Invictus Games to be rescheduled to 2021 in light of coronavirus pandemic

By Zach Harper

The Invictus Games Foundation has announced the 2020 instalment of the annual sports tournament will be rescheduled to next year in light of the coronavirus pandemic.

In what must have been a difficult decision for its creator Prince Harry and all those involved, the team released statements on March 19 saying staging the games in The Hague this year "has become impossible" due to COVID-19. Organizers are now "investigating all options to reschedule" them, they said. All tickets will be refunded, and all competitors who were selected to participate will still receive medallions later this year.

"The decision [to cancel this year's games] was also taken in recognition of the anticipated strain on medical staff and the infrastructure required in dealing with the pandemic," remarks on the Invictus Games Foundation website read. "We did not wish to add to the complexity of the response, or increase the risk to those involved, by bringing together an international and potentially vulnerable audience.

Prince Harry speaks to soldiers training in a pool in Sydney in 2017 ahead of the 2018 Invictus Games. Photo: © WILLIAM WEST/AFP via Getty Images

"All parties involved in organizing and participating in the Invictus Games The Hague 2020, including the competitors and their loved ones, the volunteers, the organizers, partners, sponsors, and its suppliers, are all facing the current impact of the pandemic. As a result, the organization of the Invictus Games The Hague 2020 has become impossible.

"Competitors from the 20 nations involved have been hard at work training for these Invictus Games as part of their recovery process. However, the safety and wellbeing of these wounded, injured or sick servicemen and women, and their friends and family, is paramount.

"We know that not holding the Invictus Games this May will be disappointing news to the whole Invictus family, and to all of those involved in the planning and delivery of the Games. We are very appreciative of the continued support of those who have been and continue to be involved in the Invictus Games The Hague 2020, and we remain committed to the recovery of wounded, injured and sick servicemen and women."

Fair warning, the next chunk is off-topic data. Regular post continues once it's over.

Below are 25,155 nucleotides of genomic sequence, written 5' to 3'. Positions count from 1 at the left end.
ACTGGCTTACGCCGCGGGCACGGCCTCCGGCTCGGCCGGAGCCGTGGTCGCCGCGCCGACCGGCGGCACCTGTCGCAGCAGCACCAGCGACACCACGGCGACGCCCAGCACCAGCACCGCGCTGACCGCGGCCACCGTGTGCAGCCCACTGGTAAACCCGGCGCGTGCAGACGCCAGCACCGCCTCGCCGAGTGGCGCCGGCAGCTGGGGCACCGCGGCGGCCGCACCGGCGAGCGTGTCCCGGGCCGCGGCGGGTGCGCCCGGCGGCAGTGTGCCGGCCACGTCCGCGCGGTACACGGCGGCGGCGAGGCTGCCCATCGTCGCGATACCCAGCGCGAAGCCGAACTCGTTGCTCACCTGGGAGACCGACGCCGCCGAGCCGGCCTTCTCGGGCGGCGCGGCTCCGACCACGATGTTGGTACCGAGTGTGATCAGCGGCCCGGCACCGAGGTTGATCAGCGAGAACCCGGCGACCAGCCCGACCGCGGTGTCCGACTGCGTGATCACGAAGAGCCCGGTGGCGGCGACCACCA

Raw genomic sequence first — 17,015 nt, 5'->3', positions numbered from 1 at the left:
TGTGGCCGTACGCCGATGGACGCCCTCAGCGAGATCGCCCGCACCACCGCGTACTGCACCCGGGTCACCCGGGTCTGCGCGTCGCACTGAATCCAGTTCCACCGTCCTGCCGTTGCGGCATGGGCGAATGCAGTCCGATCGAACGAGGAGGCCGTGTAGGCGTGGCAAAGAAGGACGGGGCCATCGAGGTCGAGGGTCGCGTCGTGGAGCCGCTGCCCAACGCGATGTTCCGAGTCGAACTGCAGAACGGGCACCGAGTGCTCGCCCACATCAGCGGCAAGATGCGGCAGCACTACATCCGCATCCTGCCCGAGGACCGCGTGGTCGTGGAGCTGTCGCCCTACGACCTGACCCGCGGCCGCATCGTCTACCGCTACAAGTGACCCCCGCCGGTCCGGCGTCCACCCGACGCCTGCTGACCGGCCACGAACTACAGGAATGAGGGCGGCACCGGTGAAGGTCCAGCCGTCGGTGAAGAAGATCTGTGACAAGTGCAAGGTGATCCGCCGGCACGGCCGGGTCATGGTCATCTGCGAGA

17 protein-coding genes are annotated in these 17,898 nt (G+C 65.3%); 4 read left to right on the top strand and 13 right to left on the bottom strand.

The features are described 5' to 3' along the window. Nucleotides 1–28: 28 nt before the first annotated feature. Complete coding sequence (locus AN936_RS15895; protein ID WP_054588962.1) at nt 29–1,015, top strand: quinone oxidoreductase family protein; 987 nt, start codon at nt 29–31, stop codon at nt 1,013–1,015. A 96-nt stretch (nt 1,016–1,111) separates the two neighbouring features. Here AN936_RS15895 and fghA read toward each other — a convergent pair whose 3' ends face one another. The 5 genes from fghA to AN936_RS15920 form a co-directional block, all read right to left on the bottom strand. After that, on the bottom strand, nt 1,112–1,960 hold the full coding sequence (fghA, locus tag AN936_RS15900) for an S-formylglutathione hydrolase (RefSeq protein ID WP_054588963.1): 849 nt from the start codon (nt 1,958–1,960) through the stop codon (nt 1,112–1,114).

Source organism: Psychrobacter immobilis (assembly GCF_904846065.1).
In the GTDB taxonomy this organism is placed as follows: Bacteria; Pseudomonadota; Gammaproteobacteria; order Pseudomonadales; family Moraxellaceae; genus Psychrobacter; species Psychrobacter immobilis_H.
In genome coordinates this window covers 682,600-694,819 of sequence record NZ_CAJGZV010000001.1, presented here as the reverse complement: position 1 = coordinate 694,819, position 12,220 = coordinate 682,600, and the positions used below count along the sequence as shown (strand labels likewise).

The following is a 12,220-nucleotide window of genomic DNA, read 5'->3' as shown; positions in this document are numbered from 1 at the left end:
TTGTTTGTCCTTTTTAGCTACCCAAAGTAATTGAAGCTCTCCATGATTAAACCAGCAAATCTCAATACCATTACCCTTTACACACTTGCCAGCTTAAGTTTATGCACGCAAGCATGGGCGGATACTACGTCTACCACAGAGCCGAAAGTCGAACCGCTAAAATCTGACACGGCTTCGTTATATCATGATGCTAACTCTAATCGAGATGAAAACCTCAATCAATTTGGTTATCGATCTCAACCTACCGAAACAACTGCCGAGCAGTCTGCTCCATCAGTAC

Harry started Invictus in 2014 as a way to help wounded and sick servicemembers recover. The first event took place in London. It has since been held in Orlando, Toronto and Sydney.

This represents another way the coronavirus has forced the Royal Family to cancel major events and change their plans already this year.

The Queen is seen leaving Buckingham Palace for Windsor Castle on March 19. Photo: © Aaron Chown/PA Images via Getty Images

Earlier this week, the Queen announced several cancellations and postponements to events on her calendar. She will not attend the Maundy Thursday service at St. George's Chapel at Windsor Castle on April 9, and the Garden Parties she traditionally hosts at Buckingham Palace are off this year. Japanese Emperor Naruhito and Empress Masako's state visit to the UK is also postponed. Her Majesty and Prince Philip have both been moved to Windsor Castle for the time being to begin an early Easter break, and it is likely they will stay there after the holiday, too.

Prince Charles and Duchess Camilla were forced to postpone their tour of Cyprus and Jordan, which was to take place this week, along with the Duke of Cornwall's visit to Bosnia and Herzegovina. The future King remains committed as ever to his royal duties, and has been working remotely during this crisis.

Princess Beatrice and Edoardo Mapelli Mozzi cancelled their wedding reception, which was to take place May 29 after their nuptials. They are still scheduled to be married that day, but are considering making the ceremony private, for close friends and family only.

Both Karl von Habsburg (left) and Prince Albert tested positive for COVID-19 this week. Photos: © People Picture/Jens Hartmann/Shutterstock and Paul Archuleta/FilmMagic

The positive tests of two members of European royal families this week show anyone, no matter who they are, can contract the novel coronavirus. Karl von Habsburg, the ancestral Archduke of Austria, was the first royal to reveal he has coronavirus. He has described the illness as "annoying" and said he is "fine" despite the health issue. He said he's listening to medical advice on how to recover. Prince Albert of Monaco revealed his diagnosis on March 19. The Prince's Place in Monaco says the 62-year-old is in good health and continues to work from home.

As of this writing, the World Health Organization says there have been more than 207,000 cases of COVID-19 reported in 166 countries. The illness has caused more than 8,600 deaths. On March 19, the death toll in Italy had surpassed that of China.

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